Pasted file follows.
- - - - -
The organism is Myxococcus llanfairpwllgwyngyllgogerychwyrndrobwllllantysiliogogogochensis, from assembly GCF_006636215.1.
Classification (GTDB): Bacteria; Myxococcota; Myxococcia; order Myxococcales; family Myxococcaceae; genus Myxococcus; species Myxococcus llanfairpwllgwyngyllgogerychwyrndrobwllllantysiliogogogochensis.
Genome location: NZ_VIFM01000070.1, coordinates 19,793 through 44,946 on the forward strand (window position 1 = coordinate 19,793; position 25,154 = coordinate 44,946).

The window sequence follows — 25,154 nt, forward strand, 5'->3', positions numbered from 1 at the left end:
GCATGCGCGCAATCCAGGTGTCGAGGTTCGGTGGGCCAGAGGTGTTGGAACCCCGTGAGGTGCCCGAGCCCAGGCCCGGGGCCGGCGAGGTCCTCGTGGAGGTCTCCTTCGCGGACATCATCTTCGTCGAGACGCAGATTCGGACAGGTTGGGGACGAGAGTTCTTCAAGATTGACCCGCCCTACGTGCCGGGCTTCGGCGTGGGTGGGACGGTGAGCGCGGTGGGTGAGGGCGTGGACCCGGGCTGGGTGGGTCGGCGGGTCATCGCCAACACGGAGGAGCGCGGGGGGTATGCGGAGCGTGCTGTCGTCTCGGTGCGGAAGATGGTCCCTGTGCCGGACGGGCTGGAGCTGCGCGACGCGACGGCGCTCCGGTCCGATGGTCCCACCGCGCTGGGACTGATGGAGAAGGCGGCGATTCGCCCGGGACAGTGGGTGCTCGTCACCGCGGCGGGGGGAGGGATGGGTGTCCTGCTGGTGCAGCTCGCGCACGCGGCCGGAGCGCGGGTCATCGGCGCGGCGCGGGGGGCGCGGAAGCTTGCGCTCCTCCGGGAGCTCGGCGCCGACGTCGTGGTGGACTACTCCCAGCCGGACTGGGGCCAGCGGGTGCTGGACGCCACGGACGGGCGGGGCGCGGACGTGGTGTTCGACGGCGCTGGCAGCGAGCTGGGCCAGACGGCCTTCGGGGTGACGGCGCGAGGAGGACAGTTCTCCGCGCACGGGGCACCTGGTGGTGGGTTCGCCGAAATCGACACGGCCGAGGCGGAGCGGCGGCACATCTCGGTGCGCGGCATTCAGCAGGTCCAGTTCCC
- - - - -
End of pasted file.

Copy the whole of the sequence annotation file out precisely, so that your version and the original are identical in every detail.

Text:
The organism is Myxococcus llanfairpwllgwyngyllgogerychwyrndrobwllllantysiliogogogochensis, from assembly GCF_006636215.1.
Classification (GTDB): Bacteria; Myxococcota; Myxococcia; order Myxococcales; family Myxococcaceae; genus Myxococcus; species Myxococcus llanfairpwllgwyngyllgogerychwyrndrobwllllantysiliogogogochensis.
Genome location: NZ_VIFM01000070.1, coordinates 19,793 through 44,946 on the forward strand (window position 1 = coordinate 19,793; position 25,154 = coordinate 44,946).

The window sequence follows — 25,154 nt, forward strand, 5'->3', positions numbered from 1 at the left end:
GCATGCGCGCAATCCAGGTGTCGAGGTTCGGTGGGCCAGAGGTGTTGGAACCCCGTGAGGTGCCCGAGCCCAGGCCCGGGGCCGGCGAGGTCCTCGTGGAGGTCTCCTTCGCGGACATCATCTTCGTCGAGACGCAGATTCGGACAGGTTGGGGACGAGAGTTCTTCAAGATTGACCCGCCCTACGTGCCGGGCTTCGGCGTGGGTGGGACGGTGAGCGCGGTGGGTGAGGGCGTGGACCCGGGCTGGGTGGGTCGGCGGGTCATCGCCAACACGGAGGAGCGCGGGGGGTATGCGGAGCGTGCTGTCGTCTCGGTGCGGAAGATGGTCCCTGTGCCGGACGGGCTGGAGCTGCGCGACGCGACGGCGCTCCGGTCCGATGGTCCCACCGCGCTGGGACTGATGGAGAAGGCGGCGATTCGCCCGGGACAGTGGGTGCTCGTCACCGCGGCGGGGGGAGGGATGGGTGTCCTGCTGGTGCAGCTCGCGCACGCGGCCGGAGCGCGGGTCATCGGCGCGGCGCGGGGGGCGCGGAAGCTTGCGCTCCTCCGGGAGCTCGGCGCCGACGTCGTGGTGGACTACTCCCAGCCGGACTGGGGCCAGCGGGTGCTGGACGCCACGGACGGGCGGGGCGCGGACGTGGTGTTCGACGGCGCTGGCAGCGAGCTGGGCCAGACGGCCTTCGGGGTGACGGCGCGAGGAGGACAGTTCTCCGCGCACGGGGCACCTGGTGGTGGGTTCGCCGAAATCGACACGGCCGAGGCGGAGCGGCGGCACATCTCGGTGCGCGGCATTCAGCAGGTCCAGTTCCC